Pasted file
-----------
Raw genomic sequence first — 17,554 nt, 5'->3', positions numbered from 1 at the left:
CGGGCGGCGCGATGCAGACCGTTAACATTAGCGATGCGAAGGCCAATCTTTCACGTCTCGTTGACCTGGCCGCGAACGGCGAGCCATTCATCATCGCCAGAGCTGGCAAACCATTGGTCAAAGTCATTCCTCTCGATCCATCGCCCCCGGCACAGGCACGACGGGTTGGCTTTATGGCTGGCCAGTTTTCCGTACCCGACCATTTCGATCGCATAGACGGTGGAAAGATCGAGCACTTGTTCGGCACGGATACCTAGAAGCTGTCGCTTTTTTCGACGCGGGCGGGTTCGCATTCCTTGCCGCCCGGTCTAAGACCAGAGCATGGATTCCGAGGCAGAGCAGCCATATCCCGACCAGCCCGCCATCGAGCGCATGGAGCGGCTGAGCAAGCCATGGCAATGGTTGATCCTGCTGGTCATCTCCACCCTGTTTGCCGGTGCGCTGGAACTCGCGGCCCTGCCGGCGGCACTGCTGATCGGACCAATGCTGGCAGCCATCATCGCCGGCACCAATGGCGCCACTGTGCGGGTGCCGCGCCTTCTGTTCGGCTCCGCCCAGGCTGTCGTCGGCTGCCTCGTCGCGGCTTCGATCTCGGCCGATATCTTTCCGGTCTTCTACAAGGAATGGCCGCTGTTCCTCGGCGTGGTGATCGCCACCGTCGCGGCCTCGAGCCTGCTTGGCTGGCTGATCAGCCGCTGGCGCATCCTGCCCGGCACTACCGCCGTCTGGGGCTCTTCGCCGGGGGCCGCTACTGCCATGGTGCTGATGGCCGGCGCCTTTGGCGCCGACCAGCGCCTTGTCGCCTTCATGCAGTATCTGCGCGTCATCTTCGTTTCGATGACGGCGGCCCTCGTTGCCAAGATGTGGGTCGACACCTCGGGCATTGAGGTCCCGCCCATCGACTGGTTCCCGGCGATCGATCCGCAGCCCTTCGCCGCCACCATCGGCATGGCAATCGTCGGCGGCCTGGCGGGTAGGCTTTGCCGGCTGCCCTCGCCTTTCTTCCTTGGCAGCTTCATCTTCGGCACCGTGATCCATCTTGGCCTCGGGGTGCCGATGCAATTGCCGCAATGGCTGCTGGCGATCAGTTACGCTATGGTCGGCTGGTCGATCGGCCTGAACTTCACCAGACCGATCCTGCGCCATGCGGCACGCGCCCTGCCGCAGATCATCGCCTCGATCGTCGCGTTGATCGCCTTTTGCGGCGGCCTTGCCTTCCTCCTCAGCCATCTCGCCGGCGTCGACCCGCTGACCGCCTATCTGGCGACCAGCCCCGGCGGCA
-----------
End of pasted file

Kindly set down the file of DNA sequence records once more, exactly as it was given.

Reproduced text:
Raw genomic sequence first — 17,554 nt, 5'->3', positions numbered from 1 at the left:
CGGGCGGCGCGATGCAGACCGTTAACATTAGCGATGCGAAGGCCAATCTTTCACGTCTCGTTGACCTGGCCGCGAACGGCGAGCCATTCATCATCGCCAGAGCTGGCAAACCATTGGTCAAAGTCATTCCTCTCGATCCATCGCCCCCGGCACAGGCACGACGGGTTGGCTTTATGGCTGGCCAGTTTTCCGTACCCGACCATTTCGATCGCATAGACGGTGGAAAGATCGAGCACTTGTTCGGCACGGATACCTAGAAGCTGTCGCTTTTTTCGACGCGGGCGGGTTCGCATTCCTTGCCGCCCGGTCTAAGACCAGAGCATGGATTCCGAGGCAGAGCAGCCATATCCCGACCAGCCCGCCATCGAGCGCATGGAGCGGCTGAGCAAGCCATGGCAATGGTTGATCCTGCTGGTCATCTCCACCCTGTTTGCCGGTGCGCTGGAACTCGCGGCCCTGCCGGCGGCACTGCTGATCGGACCAATGCTGGCAGCCATCATCGCCGGCACCAATGGCGCCACTGTGCGGGTGCCGCGCCTTCTGTTCGGCTCCGCCCAGGCTGTCGTCGGCTGCCTCGTCGCGGCTTCGATCTCGGCCGATATCTTTCCGGTCTTCTACAAGGAATGGCCGCTGTTCCTCGGCGTGGTGATCGCCACCGTCGCGGCCTCGAGCCTGCTTGGCTGGCTGATCAGCCGCTGGCGCATCCTGCCCGGCACTACCGCCGTCTGGGGCTCTTCGCCGGGGGCCGCTACTGCCATGGTGCTGATGGCCGGCGCCTTTGGCGCCGACCAGCGCCTTGTCGCCTTCATGCAGTATCTGCGCGTCATCTTCGTTTCGATGACGGCGGCCCTCGTTGCCAAGATGTGGGTCGACACCTCGGGCATTGAGGTCCCGCCCATCGACTGGTTCCCGGCGATCGATCCGCAGCCCTTCGCCGCCACCATCGGCATGGCAATCGTCGGCGGCCTGGCGGGTAGGCTTTGCCGGCTGCCCTCGCCTTTCTTCCTTGGCAGCTTCATCTTCGGCACCGTGATCCATCTTGGCCTCGGGGTGCCGATGCAATTGCCGCAATGGCTGCTGGCGATCAGTTACGCTATGGTCGGCTGGTCGATCGGCCTGAACTTCACCAGACCGATCCTGCGCCATGCGGCACGCGCCCTGCCGCAGATCATCGCCTCGATCGTCGCGTTGATCGCCTTTTGCGGCGGCCTTGCCTTCCTCCTCAGCCATCTCGCCGGCGTCGACCCGCTGACCGCCTATCTGGCGACCAGCCCCGGCGGCA